Server Fault is a question and answer site for system and network administrators. Join them; it only takes a minute:

Sign up
Here's how it works:
  1. Anybody can ask a question
  2. Anybody can answer
  3. The best answers are voted up and rise to the top

I've got Apache (-v):

Server version: Apache/2.0.63
Server built:   Nov 29 2009 15:23:34
Cpanel::Easy::Apache v3.2.0 rev4899

I want to start new Sinatra application on passenger. I've just installed passenger gem. So now I need to set up apache configuration.

In httpd.conf there are many settings of others applications on server. So I just can't reinstall apache with passenger-install-apache2-module. I need to set up exist Apache with passenger. What have I do now?

share|improve this question
up vote 1 down vote accepted

Step one: run passenger-install-apache2-module as root. This will install the passenger module, which is required.

Step two: The passenger-install-apache2-module script will tell you what to add to httpd.conf. Add it. It should not affect any other applications you are running.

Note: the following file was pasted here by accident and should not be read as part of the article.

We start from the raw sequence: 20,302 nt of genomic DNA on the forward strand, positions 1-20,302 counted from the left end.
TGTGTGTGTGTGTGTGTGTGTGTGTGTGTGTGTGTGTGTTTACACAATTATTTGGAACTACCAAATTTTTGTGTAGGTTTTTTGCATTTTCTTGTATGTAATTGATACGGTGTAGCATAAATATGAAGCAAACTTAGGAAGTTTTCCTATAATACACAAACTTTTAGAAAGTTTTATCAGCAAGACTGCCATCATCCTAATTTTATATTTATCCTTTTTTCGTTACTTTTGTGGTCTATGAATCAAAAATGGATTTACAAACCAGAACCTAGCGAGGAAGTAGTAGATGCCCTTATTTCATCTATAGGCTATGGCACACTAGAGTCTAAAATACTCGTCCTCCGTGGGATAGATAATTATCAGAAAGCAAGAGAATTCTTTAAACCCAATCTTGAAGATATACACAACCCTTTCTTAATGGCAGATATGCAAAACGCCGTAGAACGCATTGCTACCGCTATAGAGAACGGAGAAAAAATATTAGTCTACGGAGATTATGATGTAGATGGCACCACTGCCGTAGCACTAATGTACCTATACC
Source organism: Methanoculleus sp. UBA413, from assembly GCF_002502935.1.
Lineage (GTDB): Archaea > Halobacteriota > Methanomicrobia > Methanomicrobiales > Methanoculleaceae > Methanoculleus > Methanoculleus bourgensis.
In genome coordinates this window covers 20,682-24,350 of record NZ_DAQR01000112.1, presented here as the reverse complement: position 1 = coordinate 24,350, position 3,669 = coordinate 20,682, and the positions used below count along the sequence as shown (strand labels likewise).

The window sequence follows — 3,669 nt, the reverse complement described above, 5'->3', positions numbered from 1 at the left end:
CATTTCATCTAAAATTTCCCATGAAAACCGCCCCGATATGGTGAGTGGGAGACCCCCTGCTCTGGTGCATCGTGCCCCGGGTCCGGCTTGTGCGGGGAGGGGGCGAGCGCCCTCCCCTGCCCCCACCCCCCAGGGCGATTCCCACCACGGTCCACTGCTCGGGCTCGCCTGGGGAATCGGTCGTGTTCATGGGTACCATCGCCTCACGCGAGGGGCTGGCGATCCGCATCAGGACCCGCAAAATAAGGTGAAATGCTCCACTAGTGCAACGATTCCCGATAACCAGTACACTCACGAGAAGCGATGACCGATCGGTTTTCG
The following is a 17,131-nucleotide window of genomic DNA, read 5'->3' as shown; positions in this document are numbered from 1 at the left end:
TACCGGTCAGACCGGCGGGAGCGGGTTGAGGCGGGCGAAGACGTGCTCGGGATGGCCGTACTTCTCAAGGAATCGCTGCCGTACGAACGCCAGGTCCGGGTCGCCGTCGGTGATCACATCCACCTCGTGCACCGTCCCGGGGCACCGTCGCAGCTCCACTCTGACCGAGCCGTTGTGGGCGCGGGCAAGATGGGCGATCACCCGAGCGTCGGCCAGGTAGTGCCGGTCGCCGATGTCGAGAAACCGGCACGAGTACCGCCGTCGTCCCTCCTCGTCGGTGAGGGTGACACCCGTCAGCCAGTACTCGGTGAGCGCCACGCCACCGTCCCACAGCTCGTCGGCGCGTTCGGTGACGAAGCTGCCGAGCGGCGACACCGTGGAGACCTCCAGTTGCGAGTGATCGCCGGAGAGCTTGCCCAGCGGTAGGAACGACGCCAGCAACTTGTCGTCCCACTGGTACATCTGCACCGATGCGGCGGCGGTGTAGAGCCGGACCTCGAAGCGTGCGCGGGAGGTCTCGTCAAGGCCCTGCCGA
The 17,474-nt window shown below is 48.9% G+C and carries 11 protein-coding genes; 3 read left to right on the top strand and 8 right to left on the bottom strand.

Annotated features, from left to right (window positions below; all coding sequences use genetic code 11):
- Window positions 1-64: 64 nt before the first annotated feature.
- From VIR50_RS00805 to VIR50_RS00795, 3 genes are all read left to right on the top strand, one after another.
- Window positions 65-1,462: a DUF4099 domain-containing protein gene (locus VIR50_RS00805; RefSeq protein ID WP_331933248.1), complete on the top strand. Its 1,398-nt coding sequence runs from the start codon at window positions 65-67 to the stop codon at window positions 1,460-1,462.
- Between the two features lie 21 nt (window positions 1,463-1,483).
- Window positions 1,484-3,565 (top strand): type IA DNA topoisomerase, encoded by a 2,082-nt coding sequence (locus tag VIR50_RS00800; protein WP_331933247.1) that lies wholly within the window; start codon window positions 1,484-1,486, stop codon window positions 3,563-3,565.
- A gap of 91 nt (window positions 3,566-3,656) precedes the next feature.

Step three: For each Ruby on Rails or Sinatra app, configure it in Apache. I do this for Sinatra apps:

<VirtualHost *:80>
  DocumentRoot /www/hman/current/public
  ExpiresDefault "access plus 10 years"

I then have in /www/hman/current which is detected by Passenger automatically.

For Rails apps:

<VirtualHost *:80>
  DocumentRoot /www/waywardgypsy-art/current/public
  ExpiresDefault "access plus 10 years"

I then use Capistrano to deploy the Rails application to /www/waywardgypsy-art.

In both cases, the .../current/public directory has files which are static in nature such as images, CSS, etc. These are served directly from Apache. Passenger looks into the virtual host's config and checks for Sinatra or Rails, and if it finds the appropriate config file, it will treat it as the appropriate application framework.

Passenger will not affect virtual hosts which do not have a Sinatra config file ( or Rails (config/boot.rb).

share|improve this answer

Your Answer


By posting your answer, you agree to the privacy policy and terms of service.

Not the answer you're looking for? Browse other questions tagged or ask your own question.